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Budget extends aid to culture sector

Chancellor Rishi Sunak has announced a £300 million addition to the existing £1.57 billion recovery fund for theatres, museums and galleries and live music venues.

Around £300 million will be offered for support until venues can reopen - which will not be before May 17, and possibly later.

Another £150 million has also been promised for local communities, to allow groups to take ownership of small theatres, pubs and sports clubs in danger of closure.

The latest Covid-combating money forms part of the biggest peacetime support package for the economy on record – around £407 billion in the past year across all sectors – and is seen by the Government as a push to get the nation back on track financially, with schemes to encourage growth and training.

Chief among these measures is an extension of the job furlough scheme and freelance support schemes until September. The job furlough scheme will require no employer contribution beyond national insurance and pensions until July, after which they will pay an increasing percentage, reaching 20 per cent by September.

Theatres, along with many other businesses, had demanded such extensions. Unlike many industrial concerns, which remained open with lower or rotated staffing, most theatres closed last March and have remained mostly closed since, with full-time admin staff working from home where possible on greatly-reduced hours, and freelance staff not working at all.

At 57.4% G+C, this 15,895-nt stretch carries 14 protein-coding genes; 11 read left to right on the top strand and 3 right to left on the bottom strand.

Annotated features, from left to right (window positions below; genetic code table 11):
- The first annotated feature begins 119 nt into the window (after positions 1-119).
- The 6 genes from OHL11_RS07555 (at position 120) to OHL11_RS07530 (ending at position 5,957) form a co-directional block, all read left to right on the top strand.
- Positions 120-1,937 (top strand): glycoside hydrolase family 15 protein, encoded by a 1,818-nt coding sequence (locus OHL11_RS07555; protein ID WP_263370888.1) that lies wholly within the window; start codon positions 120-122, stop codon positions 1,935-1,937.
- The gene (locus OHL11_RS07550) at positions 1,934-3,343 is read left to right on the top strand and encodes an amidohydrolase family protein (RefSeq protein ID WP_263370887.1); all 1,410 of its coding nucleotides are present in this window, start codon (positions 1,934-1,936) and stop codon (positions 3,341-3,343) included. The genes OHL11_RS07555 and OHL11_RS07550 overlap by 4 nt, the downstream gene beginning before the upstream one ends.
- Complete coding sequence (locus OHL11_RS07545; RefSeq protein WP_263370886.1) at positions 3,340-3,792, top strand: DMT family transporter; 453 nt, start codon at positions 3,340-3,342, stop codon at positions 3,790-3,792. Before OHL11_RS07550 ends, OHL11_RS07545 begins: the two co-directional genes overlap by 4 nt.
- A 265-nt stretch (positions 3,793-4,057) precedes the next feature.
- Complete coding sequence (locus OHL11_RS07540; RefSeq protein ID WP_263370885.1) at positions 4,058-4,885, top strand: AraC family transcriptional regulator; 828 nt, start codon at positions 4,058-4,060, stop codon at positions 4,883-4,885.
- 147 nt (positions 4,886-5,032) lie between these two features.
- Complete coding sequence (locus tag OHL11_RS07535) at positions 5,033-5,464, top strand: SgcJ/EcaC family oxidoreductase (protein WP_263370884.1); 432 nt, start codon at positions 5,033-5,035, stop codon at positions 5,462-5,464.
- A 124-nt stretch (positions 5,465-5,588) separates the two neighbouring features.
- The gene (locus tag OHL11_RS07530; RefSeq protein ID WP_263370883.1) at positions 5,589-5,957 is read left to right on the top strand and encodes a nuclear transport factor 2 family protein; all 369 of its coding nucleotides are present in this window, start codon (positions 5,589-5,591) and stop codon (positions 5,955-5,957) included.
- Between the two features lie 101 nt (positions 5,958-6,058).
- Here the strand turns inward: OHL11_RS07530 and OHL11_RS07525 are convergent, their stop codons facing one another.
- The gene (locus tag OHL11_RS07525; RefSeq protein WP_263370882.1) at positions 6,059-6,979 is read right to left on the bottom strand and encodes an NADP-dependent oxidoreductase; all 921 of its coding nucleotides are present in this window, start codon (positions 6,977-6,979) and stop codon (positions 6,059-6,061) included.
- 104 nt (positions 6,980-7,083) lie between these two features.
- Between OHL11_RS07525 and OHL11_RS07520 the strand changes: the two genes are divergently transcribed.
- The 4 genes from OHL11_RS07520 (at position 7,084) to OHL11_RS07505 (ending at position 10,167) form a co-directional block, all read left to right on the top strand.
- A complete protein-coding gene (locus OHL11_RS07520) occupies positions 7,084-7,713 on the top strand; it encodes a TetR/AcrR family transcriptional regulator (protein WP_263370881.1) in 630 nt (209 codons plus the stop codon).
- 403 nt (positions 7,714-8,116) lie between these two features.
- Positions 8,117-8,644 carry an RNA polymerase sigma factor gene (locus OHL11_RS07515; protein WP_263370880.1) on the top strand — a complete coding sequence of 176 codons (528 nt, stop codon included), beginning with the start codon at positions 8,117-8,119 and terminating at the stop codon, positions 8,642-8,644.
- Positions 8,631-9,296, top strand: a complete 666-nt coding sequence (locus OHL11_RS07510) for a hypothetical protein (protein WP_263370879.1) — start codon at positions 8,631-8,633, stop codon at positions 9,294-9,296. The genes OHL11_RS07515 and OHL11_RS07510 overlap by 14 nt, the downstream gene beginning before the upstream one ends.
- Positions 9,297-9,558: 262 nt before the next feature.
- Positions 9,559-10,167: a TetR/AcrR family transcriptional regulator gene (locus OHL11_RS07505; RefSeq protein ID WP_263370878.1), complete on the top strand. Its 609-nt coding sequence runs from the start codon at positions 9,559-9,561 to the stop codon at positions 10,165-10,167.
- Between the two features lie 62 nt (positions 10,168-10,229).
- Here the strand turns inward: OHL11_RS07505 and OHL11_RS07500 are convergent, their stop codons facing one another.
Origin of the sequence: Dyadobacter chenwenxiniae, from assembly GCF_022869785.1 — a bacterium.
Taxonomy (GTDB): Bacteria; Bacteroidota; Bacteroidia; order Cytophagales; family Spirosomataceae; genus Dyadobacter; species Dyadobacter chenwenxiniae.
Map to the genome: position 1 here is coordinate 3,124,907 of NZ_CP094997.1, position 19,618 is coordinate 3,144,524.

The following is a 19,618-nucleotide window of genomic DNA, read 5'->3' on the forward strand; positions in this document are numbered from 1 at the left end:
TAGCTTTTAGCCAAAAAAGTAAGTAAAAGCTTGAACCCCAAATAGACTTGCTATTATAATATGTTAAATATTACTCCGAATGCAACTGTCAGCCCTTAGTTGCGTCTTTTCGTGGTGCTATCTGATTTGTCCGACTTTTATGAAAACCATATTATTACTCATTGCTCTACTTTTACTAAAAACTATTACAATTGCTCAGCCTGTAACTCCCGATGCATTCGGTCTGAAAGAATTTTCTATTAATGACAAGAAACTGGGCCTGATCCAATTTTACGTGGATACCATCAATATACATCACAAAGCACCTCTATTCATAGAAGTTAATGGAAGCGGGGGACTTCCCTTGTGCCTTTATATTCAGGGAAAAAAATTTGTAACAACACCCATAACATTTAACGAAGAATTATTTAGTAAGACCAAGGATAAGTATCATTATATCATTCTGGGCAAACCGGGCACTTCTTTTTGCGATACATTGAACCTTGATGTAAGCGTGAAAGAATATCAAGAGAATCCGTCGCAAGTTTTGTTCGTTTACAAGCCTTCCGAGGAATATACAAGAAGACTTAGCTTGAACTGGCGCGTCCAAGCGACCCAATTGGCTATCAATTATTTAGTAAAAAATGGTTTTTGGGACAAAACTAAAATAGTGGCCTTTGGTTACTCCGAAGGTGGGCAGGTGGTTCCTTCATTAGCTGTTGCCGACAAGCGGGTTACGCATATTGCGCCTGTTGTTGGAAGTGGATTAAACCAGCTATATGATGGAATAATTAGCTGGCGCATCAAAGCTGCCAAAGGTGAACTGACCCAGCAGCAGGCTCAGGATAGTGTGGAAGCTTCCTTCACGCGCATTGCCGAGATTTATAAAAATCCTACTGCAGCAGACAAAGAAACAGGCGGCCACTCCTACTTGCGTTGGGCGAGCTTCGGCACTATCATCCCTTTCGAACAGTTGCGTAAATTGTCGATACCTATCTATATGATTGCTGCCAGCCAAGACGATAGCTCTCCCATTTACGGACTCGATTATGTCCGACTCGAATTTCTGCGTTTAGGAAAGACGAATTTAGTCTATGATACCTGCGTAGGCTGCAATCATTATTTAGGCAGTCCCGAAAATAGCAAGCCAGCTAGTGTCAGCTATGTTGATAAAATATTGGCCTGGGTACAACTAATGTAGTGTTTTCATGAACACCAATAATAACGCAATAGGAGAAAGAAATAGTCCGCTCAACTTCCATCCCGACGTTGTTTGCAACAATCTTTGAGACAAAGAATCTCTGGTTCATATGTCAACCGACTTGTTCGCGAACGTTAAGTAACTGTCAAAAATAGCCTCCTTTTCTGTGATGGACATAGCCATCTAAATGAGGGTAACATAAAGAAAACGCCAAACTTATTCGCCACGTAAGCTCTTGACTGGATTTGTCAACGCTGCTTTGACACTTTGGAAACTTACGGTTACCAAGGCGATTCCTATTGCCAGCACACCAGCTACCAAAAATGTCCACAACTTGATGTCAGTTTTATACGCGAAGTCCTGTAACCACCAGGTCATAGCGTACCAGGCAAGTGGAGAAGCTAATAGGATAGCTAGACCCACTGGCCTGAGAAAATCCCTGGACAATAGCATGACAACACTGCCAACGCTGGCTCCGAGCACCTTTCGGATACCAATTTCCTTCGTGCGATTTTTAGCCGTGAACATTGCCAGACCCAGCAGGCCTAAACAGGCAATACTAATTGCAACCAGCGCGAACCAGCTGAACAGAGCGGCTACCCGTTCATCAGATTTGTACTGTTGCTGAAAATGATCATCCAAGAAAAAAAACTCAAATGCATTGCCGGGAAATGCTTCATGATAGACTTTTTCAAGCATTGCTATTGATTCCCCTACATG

For the latter the Chancellor is also extending the self-employed support scheme, with a fourth one-off grant to cover up to 80 per cent of three months’ average trading profits (Feb-Apl 2021, claimable from late April), capped as £7,500, and a fifth and final grant to cover May-September. The fifth grant is seen as a transitional sum to ease the route back to work: it will be calculated on turnover; those whose profit has dropped by 30 per cent or more will receive the full grant, while those whose earnings have dropped by less than 30 per cent will receive a far smaller grant, capped at under £3,000.

Theatres are hoping to reopen from May 17 with the now-standard social distancing meaures, while full-capacity performances are expected, Covid-permitting, from June 21.

The announcement of further support at least gives theatres a breathing space in which to formulate new seasons, but the problems associated with theatres and live entertainment haven’t gone away with the announcement of more money and greater opening flexibility.

Producers who have mothballed commercial productions will now need to get casts and rehearsals up and running while still looking at much-reduced income for at least the first few weeks of a renewed run.

Local theatres such as the significant number around Manchester and the surrounding region will have to consider winding down online activities while setting up and rehearsing new live productions - again, with limited likely income for the first one or more shows.

Items thought essential by producers but missing from the Budget were any kind of insurance scheme to underwrite production costs, or modifications to the theatre tax relief scheme.

Some theatres will be able to benefit from the 100% businesses rates holiday, until June, for many businesses in retail and leisure, which will be followed by a two-thirds discount on business rates until the end of the financial year.

The five per cent reduced rate VAT for theatre tickets will also now run until September 30, after which the rate will rise to 12.5 per cent until the end of March 2022, with the full rate from the new financial year.


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